Each day as members of the Bulls file out of the Berto Center they have to trek past a black stanchion emblazoned with the team's logo and website. As soon as practice ends, coach Tom Thibodeau makes his way over to the area, which is located on the side of the gym, and briefs the assembled media on the day's events.
After the rest of the players finish up their drills, one or two of the most popular players (usually Derrick Rose and Joakim Noah) walk over and answer questions. If another player is needed, a reporter just grabs them on their way out, but most players just glide past the mob and ease into the serenity of the private locker room.
Throughout most of training camp, Luol Deng has done just that.
Everyone wants to talk to Rose and Noah, and before he got hurt, Carlos Boozer made a couple appearances in the media zone as well. That's why Deng seemed a little surprised when several media members made a request to speak to him last Sunday afternoon.
"You guys want to talk to me?" he said with a smile as he walked over to the side.
In many ways, the entire episode represented the way Deng, who scored eight points in the Bulls' 88-83 loss to the Mavericks on Thursday, is being portrayed on this Bulls team. He is the forgotten man. He is the man most fans wouldn't mind seeing leave town if it meant landing a superstar such as Carmelo Anthony in his place. He is the man fans have both loved and questioned, especially after he signed his $70 million deal a couple seasons ago.
Lost in all the questions surrounding Deng and his future in Chicago is this simple, undeniable fact: If the Bulls win this season, Deng is going to have to be a major reason for their success.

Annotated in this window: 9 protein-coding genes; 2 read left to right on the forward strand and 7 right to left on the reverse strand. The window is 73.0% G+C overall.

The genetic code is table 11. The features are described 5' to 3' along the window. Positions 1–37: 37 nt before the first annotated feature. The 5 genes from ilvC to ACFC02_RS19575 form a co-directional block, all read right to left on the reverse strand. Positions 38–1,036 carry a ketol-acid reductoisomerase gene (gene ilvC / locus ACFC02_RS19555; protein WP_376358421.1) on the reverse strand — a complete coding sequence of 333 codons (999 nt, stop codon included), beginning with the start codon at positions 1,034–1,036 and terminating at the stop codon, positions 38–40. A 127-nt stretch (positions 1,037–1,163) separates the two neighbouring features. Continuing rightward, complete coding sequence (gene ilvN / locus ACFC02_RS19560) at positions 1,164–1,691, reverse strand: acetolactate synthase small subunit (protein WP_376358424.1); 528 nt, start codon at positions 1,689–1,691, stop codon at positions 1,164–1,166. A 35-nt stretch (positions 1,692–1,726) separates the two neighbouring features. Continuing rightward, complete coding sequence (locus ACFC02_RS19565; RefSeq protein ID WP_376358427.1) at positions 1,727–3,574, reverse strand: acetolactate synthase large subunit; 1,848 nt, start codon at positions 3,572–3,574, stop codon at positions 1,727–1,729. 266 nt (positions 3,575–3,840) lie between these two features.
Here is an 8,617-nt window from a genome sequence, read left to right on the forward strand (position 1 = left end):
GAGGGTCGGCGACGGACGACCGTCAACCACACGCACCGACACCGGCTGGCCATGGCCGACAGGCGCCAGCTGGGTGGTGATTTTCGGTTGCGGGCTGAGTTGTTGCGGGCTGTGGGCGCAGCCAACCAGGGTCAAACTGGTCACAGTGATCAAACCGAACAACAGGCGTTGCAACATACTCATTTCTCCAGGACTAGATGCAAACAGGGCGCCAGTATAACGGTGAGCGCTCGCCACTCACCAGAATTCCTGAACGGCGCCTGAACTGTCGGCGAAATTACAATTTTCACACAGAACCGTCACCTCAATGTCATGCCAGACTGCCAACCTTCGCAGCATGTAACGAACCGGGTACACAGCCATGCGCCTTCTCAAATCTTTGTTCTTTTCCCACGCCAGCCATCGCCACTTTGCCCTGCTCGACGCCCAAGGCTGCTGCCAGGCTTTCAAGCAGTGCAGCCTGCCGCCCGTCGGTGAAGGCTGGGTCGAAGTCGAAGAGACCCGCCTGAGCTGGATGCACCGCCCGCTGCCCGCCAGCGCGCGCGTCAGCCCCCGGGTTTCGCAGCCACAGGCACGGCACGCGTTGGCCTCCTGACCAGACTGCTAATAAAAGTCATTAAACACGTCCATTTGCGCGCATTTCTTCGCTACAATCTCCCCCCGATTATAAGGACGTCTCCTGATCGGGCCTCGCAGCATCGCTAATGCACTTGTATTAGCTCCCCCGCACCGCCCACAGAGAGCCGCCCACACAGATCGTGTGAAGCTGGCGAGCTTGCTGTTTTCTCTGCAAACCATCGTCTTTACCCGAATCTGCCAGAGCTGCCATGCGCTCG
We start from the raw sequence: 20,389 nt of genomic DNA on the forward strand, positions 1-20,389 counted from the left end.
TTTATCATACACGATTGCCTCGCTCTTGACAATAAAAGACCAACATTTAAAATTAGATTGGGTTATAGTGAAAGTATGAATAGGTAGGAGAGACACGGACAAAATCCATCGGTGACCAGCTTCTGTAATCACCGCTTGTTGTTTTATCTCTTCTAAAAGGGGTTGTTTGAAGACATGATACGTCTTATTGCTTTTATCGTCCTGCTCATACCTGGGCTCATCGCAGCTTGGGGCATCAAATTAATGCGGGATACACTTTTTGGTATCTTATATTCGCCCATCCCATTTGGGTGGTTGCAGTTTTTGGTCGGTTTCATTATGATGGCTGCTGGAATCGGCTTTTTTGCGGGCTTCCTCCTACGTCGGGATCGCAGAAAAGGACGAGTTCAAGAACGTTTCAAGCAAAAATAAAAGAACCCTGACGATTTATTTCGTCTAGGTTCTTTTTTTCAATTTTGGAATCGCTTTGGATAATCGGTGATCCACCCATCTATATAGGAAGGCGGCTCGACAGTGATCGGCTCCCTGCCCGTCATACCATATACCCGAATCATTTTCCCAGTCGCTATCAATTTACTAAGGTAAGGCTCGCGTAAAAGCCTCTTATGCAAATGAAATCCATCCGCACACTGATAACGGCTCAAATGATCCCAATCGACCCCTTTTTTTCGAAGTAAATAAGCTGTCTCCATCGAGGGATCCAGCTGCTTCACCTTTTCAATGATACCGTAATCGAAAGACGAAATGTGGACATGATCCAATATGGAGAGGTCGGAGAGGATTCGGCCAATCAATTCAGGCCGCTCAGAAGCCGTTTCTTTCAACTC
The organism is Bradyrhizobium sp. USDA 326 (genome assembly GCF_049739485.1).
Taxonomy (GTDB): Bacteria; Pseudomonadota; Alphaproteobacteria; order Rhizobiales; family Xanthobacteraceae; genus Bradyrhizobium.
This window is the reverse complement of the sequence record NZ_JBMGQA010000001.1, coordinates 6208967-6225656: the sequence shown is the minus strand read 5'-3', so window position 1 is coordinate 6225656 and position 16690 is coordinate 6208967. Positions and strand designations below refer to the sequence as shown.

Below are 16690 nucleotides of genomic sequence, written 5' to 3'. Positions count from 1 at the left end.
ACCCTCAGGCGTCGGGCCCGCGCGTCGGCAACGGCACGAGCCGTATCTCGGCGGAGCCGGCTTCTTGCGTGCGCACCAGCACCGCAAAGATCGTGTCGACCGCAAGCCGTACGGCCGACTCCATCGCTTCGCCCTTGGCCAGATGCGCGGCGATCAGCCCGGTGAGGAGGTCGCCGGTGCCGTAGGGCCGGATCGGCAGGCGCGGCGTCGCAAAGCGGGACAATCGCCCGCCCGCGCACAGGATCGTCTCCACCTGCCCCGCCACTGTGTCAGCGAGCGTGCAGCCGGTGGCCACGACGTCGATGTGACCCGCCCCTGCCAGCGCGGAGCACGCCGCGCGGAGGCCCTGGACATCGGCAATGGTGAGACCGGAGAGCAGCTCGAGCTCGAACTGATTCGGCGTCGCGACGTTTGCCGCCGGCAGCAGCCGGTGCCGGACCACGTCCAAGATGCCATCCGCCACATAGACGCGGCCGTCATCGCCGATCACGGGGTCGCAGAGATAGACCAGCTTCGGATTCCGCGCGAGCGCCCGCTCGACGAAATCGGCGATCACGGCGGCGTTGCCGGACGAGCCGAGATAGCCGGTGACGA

That's exactly the way he wants it.
After struggling to stay healthy over the past few years (he's missed 64 games over the past three seasons), Deng, 25, believes this season is going to be better.
"I feel great," he said recently. "I'm real happy that I got to play in the summer. Last year, with my injury, I didn't really play until training camp. This year I kind of came into training camp in better shape, from being healthy, that has meant a lot."
Deng spent a portion of the summer playing for Team Great Britain, as it prepares for the London Games in 2012. While that extra practice certainly helped, it seems that Thibodeau's new offense is going to help the veteran forward more than anything else. At times under Vinny Del Negro, Deng would disappear during games. He averaged almost 18 points last season, but there were plenty of times when he would score 10 or 12 in the first quarter and you wouldn't hear his name during the rest of the game.
Deng and Thibodeau believe that will change.
"I think my game is going to look a lot different," Deng said. "I think this offense allows me to move again. I'm moving, I'm cutting. This offense really fits well to all of us. A lot of times in the last few years I stood around a lot. The way we play now, it's a lot of movement and that's going to help all of us."
Thibodeau, who has gone out of his way to praise Deng several times since being introduced as coach earlier this summer, believes that Deng is only getting better.